The first relevant question is whether the foundation spends at least 85 percent of its adjusted net income or its minimum investment return directly on programs that benefit the public. These programs must be conducted actively and distribution of funds is not considered a qualified public program, even if it benefits the public. If the answer to this question is yes, the next consideration is whether one of the other three tests can be satisfied.

A private foundation will meet the support test if: (1) at least 85 percent of its support,   other than gross investment income, is normally received from the general public and five or more unrelated exempt organizations; (2) not more than 25 percent of its support, other than gross investment income, is normally received from any one exempt organization; and (3) not more than 50 percent of its support is normally received from gross investment income.

A private foundation will satisfy the assets test if 65 percent or more of its assets: (1) are devoted directly to the actively conducting public programming, a functionally related business,  or a combination of the two; (2) consist of stock of a corporation that is controlled by the foundation  and at least 85 percent of the assets of which are so devoted; or (3) are any combination of (1) and (2).

The endowment test determines whether the foundation normally makes qualifying distributions of at least two-thirds of its minimum investment return directly in actively conducting programs that benefit the public.  In most cases, if the foundation satisfies the income test, it will also satisfy the endowment test. Only where the minimum investment return is significantly higher than adjusted net income might the endowment test yield a different result. 

Tax Consequences

Because they fall under the umbrella of 501(c)(3) organizations, private foundations of both types are exempt from federal taxation. In addition to this, donors of both types of private foundations benefit from the tax deductibility of their donations. Donors of private operating foundations, however, gain a greater benefit from their donation than do donors of non-operating foundations. Donors of private non-operating foundations can deduct their donations at a rate of up to 30 percent, with a few narrow exceptions.  Donors of operating foundations, however, deduct their donations at a rate of up to 50 percent.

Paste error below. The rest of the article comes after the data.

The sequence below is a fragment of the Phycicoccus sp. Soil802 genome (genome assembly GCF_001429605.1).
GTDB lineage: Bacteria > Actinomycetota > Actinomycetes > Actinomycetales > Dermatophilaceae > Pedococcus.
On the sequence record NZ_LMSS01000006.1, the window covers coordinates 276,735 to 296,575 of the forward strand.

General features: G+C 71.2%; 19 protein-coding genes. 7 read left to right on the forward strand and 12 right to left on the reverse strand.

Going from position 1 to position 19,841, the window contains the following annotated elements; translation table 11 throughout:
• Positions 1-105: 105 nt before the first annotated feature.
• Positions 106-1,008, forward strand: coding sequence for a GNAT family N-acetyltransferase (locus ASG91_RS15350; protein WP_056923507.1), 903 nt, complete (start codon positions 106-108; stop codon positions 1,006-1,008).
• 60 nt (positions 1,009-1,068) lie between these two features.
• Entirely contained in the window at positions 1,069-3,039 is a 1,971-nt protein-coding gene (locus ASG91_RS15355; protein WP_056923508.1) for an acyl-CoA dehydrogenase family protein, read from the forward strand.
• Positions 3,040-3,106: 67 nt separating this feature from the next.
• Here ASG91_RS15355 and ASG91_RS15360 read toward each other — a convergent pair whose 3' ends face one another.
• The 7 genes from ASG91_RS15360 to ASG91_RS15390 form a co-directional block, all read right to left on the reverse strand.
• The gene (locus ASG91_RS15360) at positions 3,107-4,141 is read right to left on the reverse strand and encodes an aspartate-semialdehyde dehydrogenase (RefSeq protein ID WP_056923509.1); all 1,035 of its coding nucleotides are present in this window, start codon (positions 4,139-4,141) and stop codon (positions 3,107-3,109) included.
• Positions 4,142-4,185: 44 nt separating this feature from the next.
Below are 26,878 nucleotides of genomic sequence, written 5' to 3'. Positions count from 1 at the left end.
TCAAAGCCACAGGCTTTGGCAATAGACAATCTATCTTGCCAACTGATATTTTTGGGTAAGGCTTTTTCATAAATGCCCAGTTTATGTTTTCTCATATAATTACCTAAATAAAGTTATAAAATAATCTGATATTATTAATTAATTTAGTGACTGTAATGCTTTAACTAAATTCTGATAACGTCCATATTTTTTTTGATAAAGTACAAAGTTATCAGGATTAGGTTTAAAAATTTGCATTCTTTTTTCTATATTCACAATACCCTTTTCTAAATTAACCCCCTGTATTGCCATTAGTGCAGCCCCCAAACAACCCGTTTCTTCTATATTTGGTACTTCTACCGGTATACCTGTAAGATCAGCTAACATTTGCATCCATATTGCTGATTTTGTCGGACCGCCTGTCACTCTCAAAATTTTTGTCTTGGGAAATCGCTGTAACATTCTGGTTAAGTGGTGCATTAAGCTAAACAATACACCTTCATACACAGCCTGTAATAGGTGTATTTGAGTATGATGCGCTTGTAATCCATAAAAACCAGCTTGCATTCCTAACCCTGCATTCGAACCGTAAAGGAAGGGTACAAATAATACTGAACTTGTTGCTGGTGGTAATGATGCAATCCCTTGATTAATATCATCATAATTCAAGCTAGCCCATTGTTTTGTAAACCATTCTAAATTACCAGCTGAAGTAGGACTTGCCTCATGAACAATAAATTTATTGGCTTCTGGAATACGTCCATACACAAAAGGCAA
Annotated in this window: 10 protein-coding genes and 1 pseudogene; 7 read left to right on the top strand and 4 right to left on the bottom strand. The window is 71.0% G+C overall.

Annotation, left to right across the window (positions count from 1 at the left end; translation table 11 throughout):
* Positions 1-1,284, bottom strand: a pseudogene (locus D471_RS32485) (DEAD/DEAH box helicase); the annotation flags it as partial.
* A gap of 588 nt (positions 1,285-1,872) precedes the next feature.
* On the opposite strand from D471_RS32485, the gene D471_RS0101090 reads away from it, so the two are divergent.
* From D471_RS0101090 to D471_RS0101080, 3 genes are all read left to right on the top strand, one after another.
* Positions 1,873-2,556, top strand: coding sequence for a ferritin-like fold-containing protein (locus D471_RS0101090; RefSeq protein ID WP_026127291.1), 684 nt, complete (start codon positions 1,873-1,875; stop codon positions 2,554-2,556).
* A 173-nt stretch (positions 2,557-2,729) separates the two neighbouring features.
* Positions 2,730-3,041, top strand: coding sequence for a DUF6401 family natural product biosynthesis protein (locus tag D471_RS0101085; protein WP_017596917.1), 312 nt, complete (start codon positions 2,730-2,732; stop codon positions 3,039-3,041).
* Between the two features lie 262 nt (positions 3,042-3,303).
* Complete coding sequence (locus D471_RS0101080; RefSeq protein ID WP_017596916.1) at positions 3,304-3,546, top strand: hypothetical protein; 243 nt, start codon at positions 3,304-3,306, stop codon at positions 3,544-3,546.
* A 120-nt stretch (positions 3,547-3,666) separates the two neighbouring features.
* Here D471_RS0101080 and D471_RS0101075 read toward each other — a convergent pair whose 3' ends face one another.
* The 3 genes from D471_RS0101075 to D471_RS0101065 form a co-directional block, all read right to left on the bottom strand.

Additionally, private non-operating foundations are subject to a 30 percent excise tax on undistributed income.  Undistributed income is a certain amount of money or property that is not spent annually for charitable purposes, such as grants to other charitable organizations. The distribution requirement is calculated from the foundation’s distributable amount, equal to the foundation’s minimum investment return, subject to some adjustments as determined by the IRS.  If the foundation does not meet the annual distribution, it will be subject to the tax, with a few narrow exceptions. The tax is charged for each year or part of a year in which the distribution deficiency is not corrected.  An additional tax of 100 percent will be incurred if the deficiency is not resolved within 90 days of receiving notice of the deficiency of the IRS. 

This excise tax does not apply to private operating foundations.  This is commonly a benefit to those foundations because operating foundations experience less regulation and requirements on spending, but it is important to consider that the foundation must continue to satisfy the requirements of the income test and another test, so regulations on spending do still exist in that way.